The Teat: Teach For America— Expensive & Convincing Inequity

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As I wrote in the New York Times, Teach for America is a temp agency. There is no way around it— despite inspiring conversations you have with their employees, their glossy brochures, and feel good stories you see in print and on television. It doesnt matter if you look at TFA in California, Texas, etc. TFA is a temp agency.

Edit 2/6/13 (Someone) leading TFA in a large, urban city to be unnamed. They stated to me, “In ____ about 50% of TFAers started a third year.” Is a 50% attrition rate after two years really something to be proud of? Then 80% after 4 years? TFA is a revolving door of rookie teachers. Why not ask for five year commitments to see who is really serious about teaching?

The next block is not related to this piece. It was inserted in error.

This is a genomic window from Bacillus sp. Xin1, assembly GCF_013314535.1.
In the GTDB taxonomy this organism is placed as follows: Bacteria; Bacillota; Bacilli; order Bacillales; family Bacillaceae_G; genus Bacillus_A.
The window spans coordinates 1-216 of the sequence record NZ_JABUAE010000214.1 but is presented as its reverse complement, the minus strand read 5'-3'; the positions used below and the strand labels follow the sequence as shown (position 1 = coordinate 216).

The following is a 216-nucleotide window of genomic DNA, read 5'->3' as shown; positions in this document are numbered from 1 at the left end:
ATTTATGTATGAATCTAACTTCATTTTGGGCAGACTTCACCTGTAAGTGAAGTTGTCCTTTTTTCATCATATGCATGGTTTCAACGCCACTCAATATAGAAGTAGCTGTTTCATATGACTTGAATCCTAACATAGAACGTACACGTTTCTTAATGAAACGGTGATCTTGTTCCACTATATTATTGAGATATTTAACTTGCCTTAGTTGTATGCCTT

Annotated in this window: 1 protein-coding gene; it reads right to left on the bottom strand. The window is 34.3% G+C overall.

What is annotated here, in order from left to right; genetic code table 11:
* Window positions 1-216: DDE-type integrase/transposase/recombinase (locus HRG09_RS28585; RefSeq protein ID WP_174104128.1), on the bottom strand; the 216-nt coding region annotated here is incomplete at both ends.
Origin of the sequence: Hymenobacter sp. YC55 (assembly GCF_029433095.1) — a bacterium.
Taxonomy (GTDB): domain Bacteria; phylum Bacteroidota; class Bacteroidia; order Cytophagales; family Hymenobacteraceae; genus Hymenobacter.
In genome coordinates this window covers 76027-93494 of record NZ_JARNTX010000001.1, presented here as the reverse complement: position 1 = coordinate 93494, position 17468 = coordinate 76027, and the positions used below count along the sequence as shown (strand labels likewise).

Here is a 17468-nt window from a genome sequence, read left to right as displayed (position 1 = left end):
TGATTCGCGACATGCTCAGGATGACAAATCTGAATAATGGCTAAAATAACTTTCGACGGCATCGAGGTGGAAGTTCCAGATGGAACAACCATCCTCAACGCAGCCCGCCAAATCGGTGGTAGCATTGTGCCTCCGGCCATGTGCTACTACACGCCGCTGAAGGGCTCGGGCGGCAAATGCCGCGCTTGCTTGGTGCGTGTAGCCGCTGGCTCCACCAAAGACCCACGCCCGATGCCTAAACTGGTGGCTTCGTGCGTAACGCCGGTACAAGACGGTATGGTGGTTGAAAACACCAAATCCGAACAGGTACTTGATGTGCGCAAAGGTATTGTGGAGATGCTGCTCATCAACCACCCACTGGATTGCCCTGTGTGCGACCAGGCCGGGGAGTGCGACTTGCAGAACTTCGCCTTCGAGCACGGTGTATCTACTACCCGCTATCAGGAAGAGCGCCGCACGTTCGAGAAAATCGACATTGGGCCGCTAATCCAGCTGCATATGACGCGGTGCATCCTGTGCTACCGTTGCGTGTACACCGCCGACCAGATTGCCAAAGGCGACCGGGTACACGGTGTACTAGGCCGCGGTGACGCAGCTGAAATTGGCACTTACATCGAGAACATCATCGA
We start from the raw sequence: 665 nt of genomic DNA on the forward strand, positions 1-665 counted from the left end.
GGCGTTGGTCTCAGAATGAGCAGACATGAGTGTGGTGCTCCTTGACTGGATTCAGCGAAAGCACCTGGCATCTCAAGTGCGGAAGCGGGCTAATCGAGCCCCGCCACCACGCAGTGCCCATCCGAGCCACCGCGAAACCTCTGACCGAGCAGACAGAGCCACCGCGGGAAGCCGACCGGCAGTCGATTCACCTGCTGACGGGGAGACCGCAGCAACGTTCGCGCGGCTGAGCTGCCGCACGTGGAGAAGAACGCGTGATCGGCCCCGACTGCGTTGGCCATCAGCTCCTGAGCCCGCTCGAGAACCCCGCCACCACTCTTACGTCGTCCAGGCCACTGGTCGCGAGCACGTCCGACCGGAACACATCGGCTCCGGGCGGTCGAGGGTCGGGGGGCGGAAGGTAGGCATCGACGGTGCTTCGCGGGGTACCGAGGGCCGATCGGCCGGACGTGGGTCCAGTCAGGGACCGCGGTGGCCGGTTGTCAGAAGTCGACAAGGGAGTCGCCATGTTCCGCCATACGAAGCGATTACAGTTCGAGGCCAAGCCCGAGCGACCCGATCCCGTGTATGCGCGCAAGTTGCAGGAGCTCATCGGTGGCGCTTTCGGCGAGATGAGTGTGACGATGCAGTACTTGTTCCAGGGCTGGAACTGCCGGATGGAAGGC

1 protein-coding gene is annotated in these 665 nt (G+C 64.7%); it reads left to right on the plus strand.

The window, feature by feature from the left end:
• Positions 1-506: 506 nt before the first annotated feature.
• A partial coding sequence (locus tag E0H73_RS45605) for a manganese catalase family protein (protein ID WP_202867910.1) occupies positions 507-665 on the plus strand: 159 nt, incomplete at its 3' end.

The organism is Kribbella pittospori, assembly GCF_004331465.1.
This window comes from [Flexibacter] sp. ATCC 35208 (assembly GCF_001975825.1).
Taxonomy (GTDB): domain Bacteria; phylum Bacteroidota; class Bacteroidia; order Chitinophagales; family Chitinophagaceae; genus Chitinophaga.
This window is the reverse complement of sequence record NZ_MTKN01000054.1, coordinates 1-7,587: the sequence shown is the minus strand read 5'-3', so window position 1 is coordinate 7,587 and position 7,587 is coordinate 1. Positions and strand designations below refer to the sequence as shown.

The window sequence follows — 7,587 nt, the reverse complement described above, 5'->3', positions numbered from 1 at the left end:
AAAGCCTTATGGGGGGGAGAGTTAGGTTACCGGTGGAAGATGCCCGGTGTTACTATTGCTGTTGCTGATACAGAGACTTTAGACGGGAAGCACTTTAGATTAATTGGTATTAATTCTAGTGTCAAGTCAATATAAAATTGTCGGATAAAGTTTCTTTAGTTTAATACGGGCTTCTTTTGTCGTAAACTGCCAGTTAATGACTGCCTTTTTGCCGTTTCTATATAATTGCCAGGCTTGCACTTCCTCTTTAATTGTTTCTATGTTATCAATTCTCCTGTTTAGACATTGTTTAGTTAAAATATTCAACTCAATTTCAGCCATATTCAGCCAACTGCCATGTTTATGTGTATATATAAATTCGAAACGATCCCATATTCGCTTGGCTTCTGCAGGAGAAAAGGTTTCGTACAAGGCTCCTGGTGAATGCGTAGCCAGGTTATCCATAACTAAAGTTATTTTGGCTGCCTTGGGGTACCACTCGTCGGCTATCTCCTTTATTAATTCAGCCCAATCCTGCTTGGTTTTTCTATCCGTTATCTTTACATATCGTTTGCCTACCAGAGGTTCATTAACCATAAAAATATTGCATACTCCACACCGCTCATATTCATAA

Their common response is that 50% of their alumni are in the “education” field, but notice they don’t say the classroom… they have a very generous definition of what “education” means— including if their corps members are in graduate school. In addition, they only have data on 50% of their alumni. So that is 50% of 50%. That does not add up to 100%. Perfect moment for The Teat cow haiku tradition:

The colors of cows
range from brown to black and white.
Purple ones are rare.

Now if we were to use the logic that grow=good. Well, then TFA would be efficacious. They are VERY well funded. They have increased their revenues from $40 million in 2005 to $270 million in 2011. A third of a billion dollars every year buys lots of lobbyist (we have five TFA lobbyist in Texas- see Sandy Kress), and “data” in slick brochures.

What is really interesting about TFA is that both Democrats and Republicans appear to adore TFA. A TFAer lobbying for funding stated in an email to a legislator:

20 states that either funds Teach For America or is positioned to grant some level of state funding in 2013. The other states that currently fund Teach For America in varied capacities are:·
  •         Race to the Top State Funds: TN, GA, MA